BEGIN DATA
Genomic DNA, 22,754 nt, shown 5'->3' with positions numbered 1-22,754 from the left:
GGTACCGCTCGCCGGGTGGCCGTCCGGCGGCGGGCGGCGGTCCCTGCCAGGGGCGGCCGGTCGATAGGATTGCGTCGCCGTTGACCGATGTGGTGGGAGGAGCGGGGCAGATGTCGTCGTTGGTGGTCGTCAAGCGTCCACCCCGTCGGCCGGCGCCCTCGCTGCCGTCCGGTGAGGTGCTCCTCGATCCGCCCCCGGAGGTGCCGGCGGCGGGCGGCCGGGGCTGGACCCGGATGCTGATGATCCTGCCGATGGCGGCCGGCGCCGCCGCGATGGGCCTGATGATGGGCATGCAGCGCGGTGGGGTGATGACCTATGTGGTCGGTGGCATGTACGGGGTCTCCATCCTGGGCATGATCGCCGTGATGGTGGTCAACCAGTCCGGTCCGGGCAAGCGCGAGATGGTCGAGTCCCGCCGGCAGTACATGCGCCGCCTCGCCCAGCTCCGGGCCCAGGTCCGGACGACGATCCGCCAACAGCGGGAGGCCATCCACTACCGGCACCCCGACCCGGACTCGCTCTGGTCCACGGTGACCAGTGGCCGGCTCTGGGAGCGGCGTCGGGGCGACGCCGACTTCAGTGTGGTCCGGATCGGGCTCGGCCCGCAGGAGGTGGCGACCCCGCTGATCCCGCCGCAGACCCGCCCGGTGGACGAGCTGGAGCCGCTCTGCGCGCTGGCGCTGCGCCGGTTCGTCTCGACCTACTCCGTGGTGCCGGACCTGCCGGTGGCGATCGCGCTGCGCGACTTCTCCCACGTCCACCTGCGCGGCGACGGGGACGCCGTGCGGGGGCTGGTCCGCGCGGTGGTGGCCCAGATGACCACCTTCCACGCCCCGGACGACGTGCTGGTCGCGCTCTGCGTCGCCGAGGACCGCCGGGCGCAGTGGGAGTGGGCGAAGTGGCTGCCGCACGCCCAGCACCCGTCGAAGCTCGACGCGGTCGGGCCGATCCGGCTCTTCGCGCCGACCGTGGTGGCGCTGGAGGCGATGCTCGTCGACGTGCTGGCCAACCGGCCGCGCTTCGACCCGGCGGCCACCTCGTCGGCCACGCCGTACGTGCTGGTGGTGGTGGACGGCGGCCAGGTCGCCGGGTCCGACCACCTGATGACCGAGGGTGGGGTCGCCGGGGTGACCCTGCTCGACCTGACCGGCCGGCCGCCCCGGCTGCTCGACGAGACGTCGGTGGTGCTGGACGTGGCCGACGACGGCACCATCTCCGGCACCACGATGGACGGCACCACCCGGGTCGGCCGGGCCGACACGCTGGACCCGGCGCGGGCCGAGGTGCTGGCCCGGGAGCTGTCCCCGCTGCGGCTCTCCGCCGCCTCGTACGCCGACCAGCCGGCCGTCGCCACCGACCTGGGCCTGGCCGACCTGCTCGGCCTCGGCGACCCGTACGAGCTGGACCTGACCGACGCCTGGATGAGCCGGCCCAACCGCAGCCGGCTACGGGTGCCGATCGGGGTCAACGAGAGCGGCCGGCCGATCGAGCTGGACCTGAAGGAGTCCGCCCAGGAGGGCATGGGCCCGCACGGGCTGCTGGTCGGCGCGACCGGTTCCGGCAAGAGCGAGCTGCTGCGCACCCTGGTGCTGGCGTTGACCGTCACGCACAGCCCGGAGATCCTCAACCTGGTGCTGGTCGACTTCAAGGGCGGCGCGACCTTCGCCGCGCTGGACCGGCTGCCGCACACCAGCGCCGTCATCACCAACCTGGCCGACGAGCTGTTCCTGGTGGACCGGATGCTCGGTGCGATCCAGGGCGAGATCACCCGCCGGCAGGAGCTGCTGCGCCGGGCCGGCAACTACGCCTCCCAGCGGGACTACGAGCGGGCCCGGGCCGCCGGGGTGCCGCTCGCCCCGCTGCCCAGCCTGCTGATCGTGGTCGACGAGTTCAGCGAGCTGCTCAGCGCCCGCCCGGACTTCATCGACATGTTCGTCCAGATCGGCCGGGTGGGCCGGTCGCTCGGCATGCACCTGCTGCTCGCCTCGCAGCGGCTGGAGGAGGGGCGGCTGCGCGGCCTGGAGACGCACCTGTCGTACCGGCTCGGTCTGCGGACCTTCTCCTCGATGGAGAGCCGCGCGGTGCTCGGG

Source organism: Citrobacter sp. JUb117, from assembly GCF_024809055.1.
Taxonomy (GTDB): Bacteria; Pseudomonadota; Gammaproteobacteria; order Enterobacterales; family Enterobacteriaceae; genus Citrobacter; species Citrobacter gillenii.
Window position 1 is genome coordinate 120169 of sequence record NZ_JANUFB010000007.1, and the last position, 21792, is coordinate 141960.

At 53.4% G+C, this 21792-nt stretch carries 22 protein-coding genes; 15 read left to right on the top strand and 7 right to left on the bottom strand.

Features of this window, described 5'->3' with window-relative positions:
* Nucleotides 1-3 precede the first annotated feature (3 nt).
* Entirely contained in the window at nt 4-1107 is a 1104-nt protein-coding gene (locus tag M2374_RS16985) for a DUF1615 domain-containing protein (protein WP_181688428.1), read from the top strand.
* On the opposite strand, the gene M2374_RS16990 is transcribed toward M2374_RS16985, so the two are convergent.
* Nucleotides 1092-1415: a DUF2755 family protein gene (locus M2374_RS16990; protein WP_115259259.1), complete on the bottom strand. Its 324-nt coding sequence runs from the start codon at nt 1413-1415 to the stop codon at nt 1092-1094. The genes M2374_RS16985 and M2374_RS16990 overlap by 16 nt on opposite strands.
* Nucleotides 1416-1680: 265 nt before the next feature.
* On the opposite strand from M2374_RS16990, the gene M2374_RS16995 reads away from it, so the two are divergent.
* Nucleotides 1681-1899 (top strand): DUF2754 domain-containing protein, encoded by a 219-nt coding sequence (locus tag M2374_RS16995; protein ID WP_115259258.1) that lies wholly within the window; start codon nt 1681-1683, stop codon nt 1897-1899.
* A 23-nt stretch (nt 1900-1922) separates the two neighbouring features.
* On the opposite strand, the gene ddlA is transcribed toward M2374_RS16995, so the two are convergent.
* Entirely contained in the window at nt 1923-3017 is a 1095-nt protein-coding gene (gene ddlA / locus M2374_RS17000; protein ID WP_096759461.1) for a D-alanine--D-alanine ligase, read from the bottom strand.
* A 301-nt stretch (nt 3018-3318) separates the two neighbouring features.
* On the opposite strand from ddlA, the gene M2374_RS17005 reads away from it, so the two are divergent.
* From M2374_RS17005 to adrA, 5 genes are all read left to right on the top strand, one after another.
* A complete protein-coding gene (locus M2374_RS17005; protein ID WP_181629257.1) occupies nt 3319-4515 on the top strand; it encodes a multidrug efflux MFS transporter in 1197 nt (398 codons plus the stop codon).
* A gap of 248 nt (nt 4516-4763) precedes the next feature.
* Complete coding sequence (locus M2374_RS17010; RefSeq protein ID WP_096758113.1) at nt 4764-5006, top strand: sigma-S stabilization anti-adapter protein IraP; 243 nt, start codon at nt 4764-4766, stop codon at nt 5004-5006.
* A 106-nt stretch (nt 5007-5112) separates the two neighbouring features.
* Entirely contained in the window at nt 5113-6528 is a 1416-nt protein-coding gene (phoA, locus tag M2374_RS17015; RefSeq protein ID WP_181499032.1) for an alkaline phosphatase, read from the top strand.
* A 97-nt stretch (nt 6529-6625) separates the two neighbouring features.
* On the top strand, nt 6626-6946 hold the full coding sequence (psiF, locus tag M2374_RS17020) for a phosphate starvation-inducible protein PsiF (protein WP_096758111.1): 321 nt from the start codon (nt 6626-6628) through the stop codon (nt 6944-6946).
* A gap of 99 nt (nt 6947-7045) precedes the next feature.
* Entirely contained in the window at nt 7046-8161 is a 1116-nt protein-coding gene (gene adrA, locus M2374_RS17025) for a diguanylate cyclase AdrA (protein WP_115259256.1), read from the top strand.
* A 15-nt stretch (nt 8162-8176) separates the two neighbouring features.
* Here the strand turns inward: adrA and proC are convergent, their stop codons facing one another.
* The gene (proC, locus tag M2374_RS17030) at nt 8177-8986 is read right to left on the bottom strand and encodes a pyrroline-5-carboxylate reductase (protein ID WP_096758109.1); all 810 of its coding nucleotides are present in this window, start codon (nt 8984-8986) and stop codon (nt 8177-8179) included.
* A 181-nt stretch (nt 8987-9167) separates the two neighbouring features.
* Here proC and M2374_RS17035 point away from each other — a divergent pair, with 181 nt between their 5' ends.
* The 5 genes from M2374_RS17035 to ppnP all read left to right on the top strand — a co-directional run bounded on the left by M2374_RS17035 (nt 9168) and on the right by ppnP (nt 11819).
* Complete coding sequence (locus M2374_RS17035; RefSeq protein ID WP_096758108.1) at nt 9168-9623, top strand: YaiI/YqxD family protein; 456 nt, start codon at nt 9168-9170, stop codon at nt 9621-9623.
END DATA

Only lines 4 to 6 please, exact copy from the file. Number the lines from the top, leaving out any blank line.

Taxonomy (GTDB): Bacteria; Pseudomonadota; Gammaproteobacteria; order Enterobacterales; family Enterobacteriaceae; genus Citrobacter; species Citrobacter gillenii.
Window position 1 is genome coordinate 120169 of sequence record NZ_JANUFB010000007.1, and the last position, 21792, is coordinate 141960.

At 53.4% G+C, this 21792-nt stretch carries 22 protein-coding genes; 15 read left to right on the top strand and 7 right to left on the bottom strand.